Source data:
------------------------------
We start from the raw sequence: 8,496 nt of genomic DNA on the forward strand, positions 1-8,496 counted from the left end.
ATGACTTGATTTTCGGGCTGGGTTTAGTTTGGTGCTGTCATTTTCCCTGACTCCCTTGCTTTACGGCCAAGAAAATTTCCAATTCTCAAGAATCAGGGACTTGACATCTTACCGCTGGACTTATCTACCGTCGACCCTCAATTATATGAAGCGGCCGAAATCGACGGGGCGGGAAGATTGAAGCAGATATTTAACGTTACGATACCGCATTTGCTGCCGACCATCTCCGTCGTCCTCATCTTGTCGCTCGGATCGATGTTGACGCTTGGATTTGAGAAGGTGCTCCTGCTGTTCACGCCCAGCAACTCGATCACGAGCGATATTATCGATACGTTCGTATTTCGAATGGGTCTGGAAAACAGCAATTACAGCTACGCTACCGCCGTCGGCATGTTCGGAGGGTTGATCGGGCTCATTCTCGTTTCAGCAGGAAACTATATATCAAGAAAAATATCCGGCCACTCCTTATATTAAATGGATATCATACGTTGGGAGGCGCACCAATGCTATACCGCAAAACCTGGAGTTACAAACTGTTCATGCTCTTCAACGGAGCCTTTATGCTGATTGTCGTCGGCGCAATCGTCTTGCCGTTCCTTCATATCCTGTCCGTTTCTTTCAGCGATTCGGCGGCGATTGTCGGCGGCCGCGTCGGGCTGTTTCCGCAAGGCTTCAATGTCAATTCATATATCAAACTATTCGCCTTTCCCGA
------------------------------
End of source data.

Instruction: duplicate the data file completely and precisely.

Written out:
We start from the raw sequence: 8,496 nt of genomic DNA on the forward strand, positions 1-8,496 counted from the left end.
ATGACTTGATTTTCGGGCTGGGTTTAGTTTGGTGCTGTCATTTTCCCTGACTCCCTTGCTTTACGGCCAAGAAAATTTCCAATTCTCAAGAATCAGGGACTTGACATCTTACCGCTGGACTTATCTACCGTCGACCCTCAATTATATGAAGCGGCCGAAATCGACGGGGCGGGAAGATTGAAGCAGATATTTAACGTTACGATACCGCATTTGCTGCCGACCATCTCCGTCGTCCTCATCTTGTCGCTCGGATCGATGTTGACGCTTGGATTTGAGAAGGTGCTCCTGCTGTTCACGCCCAGCAACTCGATCACGAGCGATATTATCGATACGTTCGTATTTCGAATGGGTCTGGAAAACAGCAATTACAGCTACGCTACCGCCGTCGGCATGTTCGGAGGGTTGATCGGGCTCATTCTCGTTTCAGCAGGAAACTATATATCAAGAAAAATATCCGGCCACTCCTTATATTAAATGGATATCATACGTTGGGAGGCGCACCAATGCTATACCGCAAAACCTGGAGTTACAAACTGTTCATGCTCTTCAACGGAGCCTTTATGCTGATTGTCGTCGGCGCAATCGTCTTGCCGTTCCTTCATATCCTGTCCGTTTCTTTCAGCGATTCGGCGGCGATTGTCGGCGGCCGCGTCGGGCTGTTTCCGCAAGGCTTCAATGTCAATTCATATATCAAACTATTCGCCTTTCCCGA